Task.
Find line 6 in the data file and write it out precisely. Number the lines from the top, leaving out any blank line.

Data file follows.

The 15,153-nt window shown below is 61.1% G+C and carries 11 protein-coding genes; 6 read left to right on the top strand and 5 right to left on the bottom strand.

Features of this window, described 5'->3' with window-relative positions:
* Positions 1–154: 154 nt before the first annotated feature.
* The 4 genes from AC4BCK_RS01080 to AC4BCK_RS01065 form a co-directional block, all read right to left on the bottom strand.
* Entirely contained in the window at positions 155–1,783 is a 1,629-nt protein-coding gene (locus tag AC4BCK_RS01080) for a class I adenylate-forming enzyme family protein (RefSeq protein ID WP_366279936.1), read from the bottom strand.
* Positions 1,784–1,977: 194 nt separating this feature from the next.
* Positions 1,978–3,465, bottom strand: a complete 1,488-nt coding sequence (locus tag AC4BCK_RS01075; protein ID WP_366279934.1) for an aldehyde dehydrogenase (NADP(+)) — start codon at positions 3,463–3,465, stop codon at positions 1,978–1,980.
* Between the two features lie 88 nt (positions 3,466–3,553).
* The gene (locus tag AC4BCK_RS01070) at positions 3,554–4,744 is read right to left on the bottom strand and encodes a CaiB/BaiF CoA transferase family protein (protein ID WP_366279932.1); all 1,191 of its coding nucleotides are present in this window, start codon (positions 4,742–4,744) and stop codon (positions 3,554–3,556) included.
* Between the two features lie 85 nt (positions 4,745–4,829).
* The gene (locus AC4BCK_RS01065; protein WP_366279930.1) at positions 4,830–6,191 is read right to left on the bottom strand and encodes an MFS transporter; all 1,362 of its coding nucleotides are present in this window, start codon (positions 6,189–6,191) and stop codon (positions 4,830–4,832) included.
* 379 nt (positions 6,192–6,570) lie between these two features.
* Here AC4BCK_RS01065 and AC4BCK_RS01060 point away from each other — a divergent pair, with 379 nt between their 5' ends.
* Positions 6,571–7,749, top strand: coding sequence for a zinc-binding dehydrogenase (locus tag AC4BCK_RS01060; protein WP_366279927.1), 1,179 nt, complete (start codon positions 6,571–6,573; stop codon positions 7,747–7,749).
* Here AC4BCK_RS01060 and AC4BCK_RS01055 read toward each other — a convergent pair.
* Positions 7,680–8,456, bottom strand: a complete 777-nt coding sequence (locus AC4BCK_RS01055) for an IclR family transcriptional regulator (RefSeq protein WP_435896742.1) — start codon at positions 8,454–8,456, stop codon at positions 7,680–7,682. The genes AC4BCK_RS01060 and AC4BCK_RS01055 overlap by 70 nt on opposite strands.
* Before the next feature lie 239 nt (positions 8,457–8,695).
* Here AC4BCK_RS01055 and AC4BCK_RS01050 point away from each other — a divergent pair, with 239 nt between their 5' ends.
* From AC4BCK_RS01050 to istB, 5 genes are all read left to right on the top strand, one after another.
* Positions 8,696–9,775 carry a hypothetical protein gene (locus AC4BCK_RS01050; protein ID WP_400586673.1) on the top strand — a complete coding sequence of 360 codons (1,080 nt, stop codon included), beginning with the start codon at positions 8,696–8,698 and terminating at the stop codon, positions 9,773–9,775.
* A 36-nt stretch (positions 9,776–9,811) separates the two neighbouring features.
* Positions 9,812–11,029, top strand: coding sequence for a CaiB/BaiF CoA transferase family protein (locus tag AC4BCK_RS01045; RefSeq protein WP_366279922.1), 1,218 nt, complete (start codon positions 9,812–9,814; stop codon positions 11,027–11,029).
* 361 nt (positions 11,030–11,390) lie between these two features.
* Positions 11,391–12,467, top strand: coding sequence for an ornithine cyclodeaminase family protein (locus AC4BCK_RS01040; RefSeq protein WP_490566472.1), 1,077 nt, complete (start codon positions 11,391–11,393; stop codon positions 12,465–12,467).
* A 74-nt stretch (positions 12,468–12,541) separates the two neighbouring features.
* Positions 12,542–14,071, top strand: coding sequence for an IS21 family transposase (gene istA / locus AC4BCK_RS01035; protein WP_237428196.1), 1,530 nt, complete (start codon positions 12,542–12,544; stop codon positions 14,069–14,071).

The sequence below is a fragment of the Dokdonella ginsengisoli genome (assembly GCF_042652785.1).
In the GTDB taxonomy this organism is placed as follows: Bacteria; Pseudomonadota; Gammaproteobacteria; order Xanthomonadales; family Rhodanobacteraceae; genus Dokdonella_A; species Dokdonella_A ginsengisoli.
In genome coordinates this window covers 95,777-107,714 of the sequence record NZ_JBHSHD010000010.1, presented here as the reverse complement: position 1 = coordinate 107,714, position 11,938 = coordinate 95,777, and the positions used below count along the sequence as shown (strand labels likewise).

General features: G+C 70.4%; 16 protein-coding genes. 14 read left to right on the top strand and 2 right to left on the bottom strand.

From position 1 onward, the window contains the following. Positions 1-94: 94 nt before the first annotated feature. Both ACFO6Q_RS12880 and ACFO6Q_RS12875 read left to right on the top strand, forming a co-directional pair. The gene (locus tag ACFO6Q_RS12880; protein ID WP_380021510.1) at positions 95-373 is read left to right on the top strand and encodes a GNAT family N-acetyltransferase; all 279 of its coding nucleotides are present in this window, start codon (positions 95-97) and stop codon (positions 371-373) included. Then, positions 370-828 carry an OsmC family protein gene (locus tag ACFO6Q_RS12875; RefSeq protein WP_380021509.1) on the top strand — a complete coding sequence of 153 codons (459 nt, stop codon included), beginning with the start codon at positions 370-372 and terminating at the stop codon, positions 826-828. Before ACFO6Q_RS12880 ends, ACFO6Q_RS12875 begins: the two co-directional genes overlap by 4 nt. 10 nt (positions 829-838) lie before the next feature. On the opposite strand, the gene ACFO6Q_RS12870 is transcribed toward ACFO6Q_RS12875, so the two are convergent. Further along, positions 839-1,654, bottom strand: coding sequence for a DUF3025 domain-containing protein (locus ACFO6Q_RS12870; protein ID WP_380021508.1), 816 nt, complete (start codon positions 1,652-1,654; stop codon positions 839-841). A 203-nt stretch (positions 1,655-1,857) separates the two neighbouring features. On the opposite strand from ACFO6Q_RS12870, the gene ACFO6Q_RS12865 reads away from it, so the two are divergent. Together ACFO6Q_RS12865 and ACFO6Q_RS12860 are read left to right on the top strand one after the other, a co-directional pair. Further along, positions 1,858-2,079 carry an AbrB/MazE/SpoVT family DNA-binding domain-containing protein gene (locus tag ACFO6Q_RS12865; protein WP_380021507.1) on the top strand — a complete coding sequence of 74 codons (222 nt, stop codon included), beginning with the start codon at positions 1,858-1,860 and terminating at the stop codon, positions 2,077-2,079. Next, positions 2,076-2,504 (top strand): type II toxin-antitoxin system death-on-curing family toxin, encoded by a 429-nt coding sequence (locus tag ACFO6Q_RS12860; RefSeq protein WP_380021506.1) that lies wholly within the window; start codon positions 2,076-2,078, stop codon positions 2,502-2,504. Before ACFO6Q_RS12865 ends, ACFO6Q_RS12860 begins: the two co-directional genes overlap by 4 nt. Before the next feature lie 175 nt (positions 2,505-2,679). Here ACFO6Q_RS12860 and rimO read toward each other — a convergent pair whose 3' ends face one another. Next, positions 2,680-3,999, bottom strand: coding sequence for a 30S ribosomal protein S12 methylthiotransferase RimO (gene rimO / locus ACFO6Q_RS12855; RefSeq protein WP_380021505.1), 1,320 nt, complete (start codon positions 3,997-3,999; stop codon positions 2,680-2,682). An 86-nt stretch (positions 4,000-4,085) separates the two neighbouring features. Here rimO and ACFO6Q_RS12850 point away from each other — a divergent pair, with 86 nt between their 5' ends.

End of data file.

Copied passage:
* Positions 1,784–1,977: 194 nt separating this feature from the next.